AITHM James Cook University

06 November 2019

Ro liked the limelight. She liked the microphone. But it was never about her. She never blew her own trumpet. It was always about community; putting others first, and yourself last. She lived by that. Even when she was dying, she said to the doctor, “you must make sure that the palliative care I am receiving is put in place for other people who are sick like myself.” She was still worrying about her own people and how she could help them. 

Health and education were definitely her passions. From an early age, she was a visionary. She wanted her people to have the same education and health rights and opportunities as others. They shouldn’t have to fight for it. They shouldn’t have to come second. She was also a devoted and committed parishioner to the Sacred Heart Mission on Thursday Island.

So many people get on a committee and they do strive, but a lot of them don't deliver. Ro was like a dog at a bone. She never gave up. She delivered. She wasn’t afraid of upsetting people. You could never pull the wool over her eyes. But she never ran anyone down. Her comments were positive. Always positive. She was just very proactive and kept speaking up!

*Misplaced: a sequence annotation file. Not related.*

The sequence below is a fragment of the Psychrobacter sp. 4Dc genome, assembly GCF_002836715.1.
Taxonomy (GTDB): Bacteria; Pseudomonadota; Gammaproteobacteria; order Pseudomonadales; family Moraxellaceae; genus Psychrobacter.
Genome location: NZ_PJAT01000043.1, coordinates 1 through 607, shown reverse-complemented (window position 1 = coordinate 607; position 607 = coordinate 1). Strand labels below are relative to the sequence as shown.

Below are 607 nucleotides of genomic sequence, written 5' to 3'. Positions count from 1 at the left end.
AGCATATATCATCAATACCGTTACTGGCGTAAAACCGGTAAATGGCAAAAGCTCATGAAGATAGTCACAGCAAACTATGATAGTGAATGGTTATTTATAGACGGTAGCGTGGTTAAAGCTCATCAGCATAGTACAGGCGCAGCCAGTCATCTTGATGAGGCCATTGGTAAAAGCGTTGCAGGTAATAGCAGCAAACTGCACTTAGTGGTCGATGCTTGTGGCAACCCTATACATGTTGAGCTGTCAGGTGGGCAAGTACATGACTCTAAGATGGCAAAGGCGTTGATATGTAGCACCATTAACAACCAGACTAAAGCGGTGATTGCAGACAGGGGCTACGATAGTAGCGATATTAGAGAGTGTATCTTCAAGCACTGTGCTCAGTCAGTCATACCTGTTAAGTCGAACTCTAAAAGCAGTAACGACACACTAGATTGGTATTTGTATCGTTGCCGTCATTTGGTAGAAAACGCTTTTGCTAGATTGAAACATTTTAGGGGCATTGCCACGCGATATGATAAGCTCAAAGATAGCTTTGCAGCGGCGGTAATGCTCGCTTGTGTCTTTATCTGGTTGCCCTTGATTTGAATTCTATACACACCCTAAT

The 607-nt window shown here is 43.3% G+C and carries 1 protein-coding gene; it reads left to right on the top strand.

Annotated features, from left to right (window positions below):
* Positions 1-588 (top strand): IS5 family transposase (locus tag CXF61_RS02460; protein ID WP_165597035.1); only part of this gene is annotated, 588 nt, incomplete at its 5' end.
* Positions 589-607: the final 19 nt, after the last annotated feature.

Because she had so much experience in such a diversity of community organisations, she knew how to get things done. And she had the foresight to look for programs that would carry organisations through. She had that long-term vision.

Ro pursued work opportunities for her people. If they were qualified to hold certain positions, she asked why they weren’t getting those positions. She also supported students. She and her Uncle Walter Nona asked her adoptive mother, May, to donate the land for a new school on Badu Island, her childhood home. Recently, she encouraged some students doing a course at JCU to not give up. She told them that tutors or others could be found to assist them. They were not on their own.

Warren Entsch (the Federal Member for Leichhardt) paid tribute to Ro in Parliament, after her death. I am so grateful that she is now in the annals of Parliament House. It is recorded. It is there. It’s public recognition. But I feel in my heart she deserves more. Perhaps a scholarship could be established in her name, so she is never forgotten. Because people come and go, but Ro made a difference. She definitely made a difference.

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